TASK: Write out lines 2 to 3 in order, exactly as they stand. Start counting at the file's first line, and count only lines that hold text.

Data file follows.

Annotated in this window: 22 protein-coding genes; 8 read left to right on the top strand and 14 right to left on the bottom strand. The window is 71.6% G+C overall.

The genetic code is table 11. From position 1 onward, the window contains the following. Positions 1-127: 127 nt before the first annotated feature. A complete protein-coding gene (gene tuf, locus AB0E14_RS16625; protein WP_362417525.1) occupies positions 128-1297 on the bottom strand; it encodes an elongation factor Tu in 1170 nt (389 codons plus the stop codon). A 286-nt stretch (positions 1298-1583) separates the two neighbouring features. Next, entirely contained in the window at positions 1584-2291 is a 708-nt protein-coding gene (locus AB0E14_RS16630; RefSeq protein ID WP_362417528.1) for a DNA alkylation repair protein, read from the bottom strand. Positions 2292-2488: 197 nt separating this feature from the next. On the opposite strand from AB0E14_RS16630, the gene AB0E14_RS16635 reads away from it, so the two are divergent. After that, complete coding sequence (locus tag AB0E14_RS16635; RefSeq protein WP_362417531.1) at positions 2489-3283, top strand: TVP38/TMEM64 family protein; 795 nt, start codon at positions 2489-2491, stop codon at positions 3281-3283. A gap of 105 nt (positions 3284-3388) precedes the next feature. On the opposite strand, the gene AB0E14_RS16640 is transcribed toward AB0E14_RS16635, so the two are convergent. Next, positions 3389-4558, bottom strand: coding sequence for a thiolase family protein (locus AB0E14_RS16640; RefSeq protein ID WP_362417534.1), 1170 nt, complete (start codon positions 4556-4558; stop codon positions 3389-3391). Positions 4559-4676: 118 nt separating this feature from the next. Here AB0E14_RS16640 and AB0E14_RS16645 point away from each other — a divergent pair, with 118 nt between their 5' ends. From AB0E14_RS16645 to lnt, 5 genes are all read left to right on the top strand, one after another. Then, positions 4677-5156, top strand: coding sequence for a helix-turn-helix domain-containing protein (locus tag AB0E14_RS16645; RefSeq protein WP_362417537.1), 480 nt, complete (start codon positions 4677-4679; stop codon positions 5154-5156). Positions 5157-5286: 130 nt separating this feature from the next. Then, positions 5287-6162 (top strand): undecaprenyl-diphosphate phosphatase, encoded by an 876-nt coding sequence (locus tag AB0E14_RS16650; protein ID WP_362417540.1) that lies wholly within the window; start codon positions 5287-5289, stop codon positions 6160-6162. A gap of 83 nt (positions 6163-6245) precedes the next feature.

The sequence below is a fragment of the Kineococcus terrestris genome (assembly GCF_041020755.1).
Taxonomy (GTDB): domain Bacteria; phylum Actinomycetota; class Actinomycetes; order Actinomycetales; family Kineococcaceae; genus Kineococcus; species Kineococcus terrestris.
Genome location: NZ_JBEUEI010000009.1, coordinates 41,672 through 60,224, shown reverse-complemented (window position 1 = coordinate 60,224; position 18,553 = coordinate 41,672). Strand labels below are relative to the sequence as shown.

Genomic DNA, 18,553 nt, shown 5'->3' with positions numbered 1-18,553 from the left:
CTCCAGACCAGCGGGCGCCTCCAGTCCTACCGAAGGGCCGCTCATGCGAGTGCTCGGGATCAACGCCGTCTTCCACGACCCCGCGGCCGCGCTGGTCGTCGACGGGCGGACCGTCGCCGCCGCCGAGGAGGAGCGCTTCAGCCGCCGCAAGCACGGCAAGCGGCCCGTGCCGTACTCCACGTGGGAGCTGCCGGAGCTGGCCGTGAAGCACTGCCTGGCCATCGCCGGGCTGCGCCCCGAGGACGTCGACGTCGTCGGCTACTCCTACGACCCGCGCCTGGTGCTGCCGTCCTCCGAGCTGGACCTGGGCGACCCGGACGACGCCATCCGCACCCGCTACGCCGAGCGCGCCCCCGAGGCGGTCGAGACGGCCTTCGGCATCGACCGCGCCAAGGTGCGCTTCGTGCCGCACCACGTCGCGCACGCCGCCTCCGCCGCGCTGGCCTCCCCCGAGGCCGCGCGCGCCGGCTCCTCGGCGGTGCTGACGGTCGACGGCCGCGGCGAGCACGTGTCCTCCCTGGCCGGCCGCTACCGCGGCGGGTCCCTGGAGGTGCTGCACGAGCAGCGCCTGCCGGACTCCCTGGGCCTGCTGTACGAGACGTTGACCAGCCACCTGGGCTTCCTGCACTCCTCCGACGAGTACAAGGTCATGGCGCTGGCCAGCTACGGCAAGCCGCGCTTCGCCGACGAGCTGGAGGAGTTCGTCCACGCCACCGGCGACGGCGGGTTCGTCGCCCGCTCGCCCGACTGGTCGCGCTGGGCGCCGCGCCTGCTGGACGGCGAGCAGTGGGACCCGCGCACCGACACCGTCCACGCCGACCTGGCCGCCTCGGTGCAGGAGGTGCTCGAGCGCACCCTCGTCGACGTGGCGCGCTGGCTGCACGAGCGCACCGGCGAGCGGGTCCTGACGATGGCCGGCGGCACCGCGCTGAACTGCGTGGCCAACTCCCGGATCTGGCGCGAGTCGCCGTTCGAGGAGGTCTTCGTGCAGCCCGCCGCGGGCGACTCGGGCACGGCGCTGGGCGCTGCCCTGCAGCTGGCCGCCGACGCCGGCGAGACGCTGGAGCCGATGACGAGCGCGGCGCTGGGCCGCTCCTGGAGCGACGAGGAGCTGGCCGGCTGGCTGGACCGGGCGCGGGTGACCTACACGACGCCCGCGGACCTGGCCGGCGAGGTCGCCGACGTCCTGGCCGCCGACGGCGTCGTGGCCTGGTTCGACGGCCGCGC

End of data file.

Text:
The genetic code is table 11. From position 1 onward, the window contains the following. Positions 1-127: 127 nt before the first annotated feature. A complete protein-coding gene (gene tuf, locus AB0E14_RS16625; protein WP_362417525.1) occupies positions 128-1297 on the bottom strand; it encodes an elongation factor Tu in 1170 nt (389 codons plus the stop codon). A 286-nt stretch (positions 1298-1583) separates the two neighbouring features. Next, entirely contained in the window at positions 1584-2291 is a 708-nt protein-coding gene (locus AB0E14_RS16630; RefSeq protein ID WP_362417528.1) for a DNA alkylation repair protein, read from the bottom strand. Positions 2292-2488: 197 nt separating this feature from the next. On the opposite strand from AB0E14_RS16630, the gene AB0E14_RS16635 reads away from it, so the two are divergent. After that, complete coding sequence (locus tag AB0E14_RS16635; RefSeq protein WP_362417531.1) at positions 2489-3283, top strand: TVP38/TMEM64 family protein; 795 nt, start codon at positions 2489-2491, stop codon at positions 3281-3283. A gap of 105 nt (positions 3284-3388) precedes the next feature. On the opposite strand, the gene AB0E14_RS16640 is transcribed toward AB0E14_RS16635, so the two are convergent. Next, positions 3389-4558, bottom strand: coding sequence for a thiolase family protein (locus AB0E14_RS16640; RefSeq protein ID WP_362417534.1), 1170 nt, complete (start codon positions 4556-4558; stop codon positions 3389-3391). Positions 4559-4676: 118 nt separating this feature from the next. Here AB0E14_RS16640 and AB0E14_RS16645 point away from each other — a divergent pair, with 118 nt between their 5' ends. From AB0E14_RS16645 to lnt, 5 genes are all read left to right on the top strand, one after another. Then, positions 4677-5156, top strand: coding sequence for a helix-turn-helix domain-containing protein (locus tag AB0E14_RS16645; RefSeq protein WP_362417537.1), 480 nt, complete (start codon positions 4677-4679; stop codon positions 5154-5156). Positions 5157-5286: 130 nt separating this feature from the next. Then, positions 5287-6162 (top strand): undecaprenyl-diphosphate phosphatase, encoded by an 876-nt coding sequence (locus tag AB0E14_RS16650; protein ID WP_362417540.1) that lies wholly within the window; start codon positions 5287-5289, stop codon positions 6160-6162. A gap of 83 nt (positions 6163-6245) precedes the next feature.

The sequence below is a fragment of the Kineococcus terrestris genome (assembly GCF_041020755.1).